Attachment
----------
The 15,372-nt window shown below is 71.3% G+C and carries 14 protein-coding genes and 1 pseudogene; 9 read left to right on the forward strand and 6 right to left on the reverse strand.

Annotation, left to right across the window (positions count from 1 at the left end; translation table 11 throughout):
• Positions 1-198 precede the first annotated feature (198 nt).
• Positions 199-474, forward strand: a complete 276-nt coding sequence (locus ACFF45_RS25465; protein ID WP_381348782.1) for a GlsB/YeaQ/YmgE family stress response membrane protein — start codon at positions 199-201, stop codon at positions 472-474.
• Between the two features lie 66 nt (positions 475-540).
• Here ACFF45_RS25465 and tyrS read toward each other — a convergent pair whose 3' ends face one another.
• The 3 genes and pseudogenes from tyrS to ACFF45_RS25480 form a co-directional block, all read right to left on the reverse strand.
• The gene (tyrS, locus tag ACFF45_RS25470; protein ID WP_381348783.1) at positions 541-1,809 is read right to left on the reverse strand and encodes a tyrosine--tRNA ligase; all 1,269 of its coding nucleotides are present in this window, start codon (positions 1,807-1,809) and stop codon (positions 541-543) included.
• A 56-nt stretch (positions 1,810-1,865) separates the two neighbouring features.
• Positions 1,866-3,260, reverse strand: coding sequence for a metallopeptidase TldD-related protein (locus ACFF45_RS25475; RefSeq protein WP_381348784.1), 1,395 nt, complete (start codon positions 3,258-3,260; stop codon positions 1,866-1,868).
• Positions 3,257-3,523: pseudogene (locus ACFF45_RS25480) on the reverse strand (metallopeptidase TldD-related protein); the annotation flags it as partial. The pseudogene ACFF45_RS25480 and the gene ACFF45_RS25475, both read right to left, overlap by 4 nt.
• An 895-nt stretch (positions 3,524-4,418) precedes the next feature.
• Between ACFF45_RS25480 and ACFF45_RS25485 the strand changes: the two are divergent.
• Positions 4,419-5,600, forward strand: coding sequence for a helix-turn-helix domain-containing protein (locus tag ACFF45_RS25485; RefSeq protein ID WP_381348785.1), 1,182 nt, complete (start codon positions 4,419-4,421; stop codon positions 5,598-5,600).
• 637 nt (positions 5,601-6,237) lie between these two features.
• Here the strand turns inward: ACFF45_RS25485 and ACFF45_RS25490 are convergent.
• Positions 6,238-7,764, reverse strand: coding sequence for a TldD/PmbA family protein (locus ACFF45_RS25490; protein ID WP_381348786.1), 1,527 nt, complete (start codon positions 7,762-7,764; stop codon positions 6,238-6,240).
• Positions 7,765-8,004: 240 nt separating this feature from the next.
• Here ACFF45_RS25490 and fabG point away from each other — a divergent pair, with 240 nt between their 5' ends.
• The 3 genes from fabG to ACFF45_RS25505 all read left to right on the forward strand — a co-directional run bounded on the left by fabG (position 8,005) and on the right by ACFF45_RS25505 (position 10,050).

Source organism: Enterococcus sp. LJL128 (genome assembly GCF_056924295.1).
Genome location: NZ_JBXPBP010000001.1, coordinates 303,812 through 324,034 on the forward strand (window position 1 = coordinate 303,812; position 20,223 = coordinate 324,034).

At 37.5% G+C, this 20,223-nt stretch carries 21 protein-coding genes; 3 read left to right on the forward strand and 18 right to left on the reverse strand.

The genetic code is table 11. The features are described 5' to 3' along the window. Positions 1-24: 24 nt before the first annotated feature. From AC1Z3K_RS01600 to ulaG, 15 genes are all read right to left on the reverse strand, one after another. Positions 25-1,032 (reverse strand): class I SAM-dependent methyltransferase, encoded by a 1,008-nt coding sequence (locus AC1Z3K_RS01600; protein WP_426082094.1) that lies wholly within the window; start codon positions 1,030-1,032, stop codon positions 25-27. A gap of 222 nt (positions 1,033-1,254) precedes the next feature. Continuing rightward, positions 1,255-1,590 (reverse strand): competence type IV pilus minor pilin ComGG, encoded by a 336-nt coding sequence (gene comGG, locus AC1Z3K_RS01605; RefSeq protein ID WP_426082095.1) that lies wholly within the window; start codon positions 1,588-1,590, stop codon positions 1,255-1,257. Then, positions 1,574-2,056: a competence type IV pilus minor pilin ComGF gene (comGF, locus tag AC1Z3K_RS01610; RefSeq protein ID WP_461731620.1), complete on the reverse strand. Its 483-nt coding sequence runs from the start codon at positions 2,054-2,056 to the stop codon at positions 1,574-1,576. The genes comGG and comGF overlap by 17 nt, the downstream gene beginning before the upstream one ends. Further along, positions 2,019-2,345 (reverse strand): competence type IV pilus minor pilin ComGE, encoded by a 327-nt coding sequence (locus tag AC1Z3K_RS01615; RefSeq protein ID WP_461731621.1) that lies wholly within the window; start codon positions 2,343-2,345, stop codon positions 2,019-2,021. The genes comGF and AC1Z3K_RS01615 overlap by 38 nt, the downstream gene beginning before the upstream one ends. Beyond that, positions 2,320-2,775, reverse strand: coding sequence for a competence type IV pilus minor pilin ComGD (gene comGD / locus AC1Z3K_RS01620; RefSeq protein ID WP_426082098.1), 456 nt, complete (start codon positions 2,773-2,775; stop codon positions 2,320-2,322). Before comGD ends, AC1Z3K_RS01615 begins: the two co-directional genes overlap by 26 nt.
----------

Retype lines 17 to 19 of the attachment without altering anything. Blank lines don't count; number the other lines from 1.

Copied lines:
• Positions 6,238-7,764, reverse strand: coding sequence for a TldD/PmbA family protein (locus ACFF45_RS25490; protein ID WP_381348786.1), 1,527 nt, complete (start codon positions 7,762-7,764; stop codon positions 6,238-6,240).
• Positions 7,765-8,004: 240 nt separating this feature from the next.
• Here ACFF45_RS25490 and fabG point away from each other — a divergent pair, with 240 nt between their 5' ends.